Monday, 8 July 2013

Cocktails, carnival and finding the point again

Well, that might be a bit of an exaggeration; it's not really like I ceased to see the point altogether, more that it was momentarily dislodged by a particularly emotional week, culminating in an otherwise innocuous email exchange which tipped me over the edge and set me to raging reflecting on the general obliviousness of people who seem to walk around in their entitled little always-shiny-happy-forward-moving! bubbles of good fortune. I have to keep reminding myself, in my own moments of self-absorption, that while some lives may look pristine, and those living them may seem to be a tad too comfortable in a take-things-for-granted way that is anything but comfortable for some of us, well...we really never know what anyone is facing behind closed doors, or why they feel the need to reject any minute possibility that Bad Things can and do happen. It may not be my coping strategy of choice, (I may not even think it's particularly helpful), but you do what you gotta do to keep going, and far be it from me to offer up judgement on any of it. All the more reason I am particularly grateful for this space, where I can let the ugly out and not feel like a social pariah as a consequence. Once again, thank you.


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But maybe a little background is in order. In recent months, I've stopped the weekly blow-by-blow updates on my cycles (I know, you really miss those) because it has seemed to become so laughably, peremptorily obvious that Nothing Was Ever Happening other than my monthly bloodletting, that, well, it was kinda boring even me. It just seemed safer as well: as soon as I articulate the very desire that we all know full well is the core reason for my rantings here, it seems all the more fragile, tenuous.

Which is why I was particularly angry with myself for the feelings and thoughts I allowed myself to have during this last failed cycle.

I took a pregnancy test last Monday. Yes, my fourth anniversary. A full two days before my period was due to arrive (and did). No sooner had the pee dried and I regretted the moments of insane optimism that had brought me to that point, because now I would associate the day with yet another failure rather than the amazing triumph of love that it should actually represent.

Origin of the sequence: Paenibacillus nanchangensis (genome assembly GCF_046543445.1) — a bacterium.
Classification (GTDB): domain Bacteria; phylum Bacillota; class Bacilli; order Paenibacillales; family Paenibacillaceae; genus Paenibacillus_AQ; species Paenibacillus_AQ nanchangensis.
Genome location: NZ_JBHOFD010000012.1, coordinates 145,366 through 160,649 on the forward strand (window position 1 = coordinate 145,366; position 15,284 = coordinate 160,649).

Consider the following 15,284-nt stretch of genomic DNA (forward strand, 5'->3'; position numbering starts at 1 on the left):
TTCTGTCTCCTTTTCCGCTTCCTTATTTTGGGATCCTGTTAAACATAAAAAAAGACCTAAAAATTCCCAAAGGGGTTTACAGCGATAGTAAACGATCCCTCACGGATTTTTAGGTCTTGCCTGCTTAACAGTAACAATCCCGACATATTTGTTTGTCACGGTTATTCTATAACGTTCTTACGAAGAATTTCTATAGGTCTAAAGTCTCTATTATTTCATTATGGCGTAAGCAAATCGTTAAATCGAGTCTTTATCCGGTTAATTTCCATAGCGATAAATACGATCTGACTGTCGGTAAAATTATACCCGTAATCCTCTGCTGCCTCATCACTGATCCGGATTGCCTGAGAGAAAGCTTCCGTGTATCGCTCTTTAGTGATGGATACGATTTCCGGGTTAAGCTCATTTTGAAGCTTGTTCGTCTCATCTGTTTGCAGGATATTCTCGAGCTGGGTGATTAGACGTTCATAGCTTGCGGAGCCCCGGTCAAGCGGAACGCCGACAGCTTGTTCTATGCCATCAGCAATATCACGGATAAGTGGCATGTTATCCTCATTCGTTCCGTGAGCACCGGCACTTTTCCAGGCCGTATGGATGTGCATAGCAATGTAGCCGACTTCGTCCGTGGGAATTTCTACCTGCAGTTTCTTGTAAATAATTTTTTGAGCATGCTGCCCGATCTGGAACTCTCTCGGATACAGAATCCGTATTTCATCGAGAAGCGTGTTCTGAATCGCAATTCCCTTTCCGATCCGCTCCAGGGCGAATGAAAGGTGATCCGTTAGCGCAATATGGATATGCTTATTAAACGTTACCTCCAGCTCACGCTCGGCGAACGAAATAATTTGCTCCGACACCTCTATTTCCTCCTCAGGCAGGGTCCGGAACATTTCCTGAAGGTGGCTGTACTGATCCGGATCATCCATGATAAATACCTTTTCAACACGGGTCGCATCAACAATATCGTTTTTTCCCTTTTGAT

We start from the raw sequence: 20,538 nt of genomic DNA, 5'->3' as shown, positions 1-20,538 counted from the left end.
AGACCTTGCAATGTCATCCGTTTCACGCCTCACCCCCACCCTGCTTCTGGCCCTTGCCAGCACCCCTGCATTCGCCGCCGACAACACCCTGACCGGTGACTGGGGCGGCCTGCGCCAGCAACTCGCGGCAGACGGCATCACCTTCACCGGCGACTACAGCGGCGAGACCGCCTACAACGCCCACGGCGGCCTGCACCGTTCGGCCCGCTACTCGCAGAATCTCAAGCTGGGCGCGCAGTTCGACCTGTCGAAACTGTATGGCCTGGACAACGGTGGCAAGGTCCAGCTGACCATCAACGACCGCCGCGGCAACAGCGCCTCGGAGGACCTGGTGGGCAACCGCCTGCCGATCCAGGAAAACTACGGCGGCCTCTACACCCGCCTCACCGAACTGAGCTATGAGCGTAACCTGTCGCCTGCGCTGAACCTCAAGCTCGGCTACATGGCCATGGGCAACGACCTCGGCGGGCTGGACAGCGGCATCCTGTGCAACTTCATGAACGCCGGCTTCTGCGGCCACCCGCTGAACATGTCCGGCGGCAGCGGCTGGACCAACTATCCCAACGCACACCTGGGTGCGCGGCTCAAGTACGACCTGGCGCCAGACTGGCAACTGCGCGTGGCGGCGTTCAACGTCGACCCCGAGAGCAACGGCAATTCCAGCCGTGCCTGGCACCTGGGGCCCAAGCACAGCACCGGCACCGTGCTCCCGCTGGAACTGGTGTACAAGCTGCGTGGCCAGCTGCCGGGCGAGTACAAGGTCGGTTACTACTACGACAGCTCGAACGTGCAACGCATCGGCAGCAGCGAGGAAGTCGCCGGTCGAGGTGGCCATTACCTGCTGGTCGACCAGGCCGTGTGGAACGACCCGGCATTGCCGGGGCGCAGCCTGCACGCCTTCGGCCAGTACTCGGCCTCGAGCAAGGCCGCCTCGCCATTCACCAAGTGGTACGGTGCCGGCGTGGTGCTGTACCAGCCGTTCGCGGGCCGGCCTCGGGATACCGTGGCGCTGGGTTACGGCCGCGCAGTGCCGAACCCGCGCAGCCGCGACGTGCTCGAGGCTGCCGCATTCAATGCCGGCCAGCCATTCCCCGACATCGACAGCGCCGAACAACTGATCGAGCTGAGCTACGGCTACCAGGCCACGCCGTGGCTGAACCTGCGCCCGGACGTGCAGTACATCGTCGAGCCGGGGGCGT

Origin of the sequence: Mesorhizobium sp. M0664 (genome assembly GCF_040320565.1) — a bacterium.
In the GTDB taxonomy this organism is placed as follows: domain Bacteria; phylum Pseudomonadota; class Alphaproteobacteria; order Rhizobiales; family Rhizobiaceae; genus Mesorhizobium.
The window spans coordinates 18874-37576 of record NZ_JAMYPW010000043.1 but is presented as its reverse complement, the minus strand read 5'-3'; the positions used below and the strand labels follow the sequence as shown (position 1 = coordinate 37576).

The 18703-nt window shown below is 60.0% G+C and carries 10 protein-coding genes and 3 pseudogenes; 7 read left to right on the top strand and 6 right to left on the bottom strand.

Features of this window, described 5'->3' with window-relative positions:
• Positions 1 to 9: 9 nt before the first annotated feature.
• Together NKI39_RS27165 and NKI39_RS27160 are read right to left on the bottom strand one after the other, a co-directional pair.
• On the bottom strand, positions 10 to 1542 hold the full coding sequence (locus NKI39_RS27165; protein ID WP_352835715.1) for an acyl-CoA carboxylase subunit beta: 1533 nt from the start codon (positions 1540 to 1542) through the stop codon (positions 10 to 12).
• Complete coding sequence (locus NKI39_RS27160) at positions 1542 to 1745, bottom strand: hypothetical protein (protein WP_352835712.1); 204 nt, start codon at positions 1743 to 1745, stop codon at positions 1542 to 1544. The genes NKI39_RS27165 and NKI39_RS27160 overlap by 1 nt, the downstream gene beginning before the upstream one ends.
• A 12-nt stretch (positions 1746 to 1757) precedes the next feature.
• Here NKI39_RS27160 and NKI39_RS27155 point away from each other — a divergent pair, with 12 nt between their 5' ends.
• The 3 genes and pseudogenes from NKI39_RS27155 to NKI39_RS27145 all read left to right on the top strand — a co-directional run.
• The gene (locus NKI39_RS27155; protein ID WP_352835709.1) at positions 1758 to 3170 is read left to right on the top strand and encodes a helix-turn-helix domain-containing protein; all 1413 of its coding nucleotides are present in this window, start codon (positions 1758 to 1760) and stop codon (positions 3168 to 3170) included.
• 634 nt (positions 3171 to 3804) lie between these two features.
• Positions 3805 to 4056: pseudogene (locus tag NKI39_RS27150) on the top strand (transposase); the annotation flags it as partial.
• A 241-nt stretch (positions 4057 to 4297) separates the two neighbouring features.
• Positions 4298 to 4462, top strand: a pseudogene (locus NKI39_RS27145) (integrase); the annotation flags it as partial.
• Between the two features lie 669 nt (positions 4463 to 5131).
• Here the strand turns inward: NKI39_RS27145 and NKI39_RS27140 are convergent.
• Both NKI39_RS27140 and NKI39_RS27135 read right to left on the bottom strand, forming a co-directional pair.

I lost my composure and peed on the stick last Monday because I thought it would make an amazing, prefect anniversary gift. Because there were just too many good omens for this cycle, and because it just felt different.

I ovulated on the day we left Saint Petersburg, which would have meant that we conceived a child, a little water baby, on the gentle waves of the Baltic Sea, where we had enjoyed so many happy days, as we slowly and gently sailed our way from Russia to Helsinki to catch our departure flight. It would have been the cherry on top of an incredible three weeks. It would have defied all that ttc advice we often chain ourselves to.

We would have found out on our anniversary, and spent the day in the warm, romantic glow of the knowledge that our love has survived some terrible hardship in its fledgling years, but that our luck just might be turning.

My dream-child-water-baby would have been due just weeks before my birthday, an early, unimaginably perfect birthday present. (In fact, my last chance to have a baby before turning 39 has now come and gone.)

It was all too good to be true. Of course it was. Unimaginable, but imagine I did, as though I was your average, garden variety fertile with nothing but excitement and gleeful anticipation of what is to come.

And with all those lovely little omens I managed to convince myself that yes, I felt different. Then the pee stick; it's empty white expanse laughed at me mockingly. It screeched at my foolishness, as if to say Ha! Got you! Sucker!! Did you really think you were in for such a perfect, wonderful surprise? Your life doesn't work like that anymore, and you know it! For my part, I have wavered between being angry with myself for my brazen hopefulness and proud that somewhere in the recesses of my bruised psyche I still can conjure that much hope. That my spirit can still write itself fairy tales.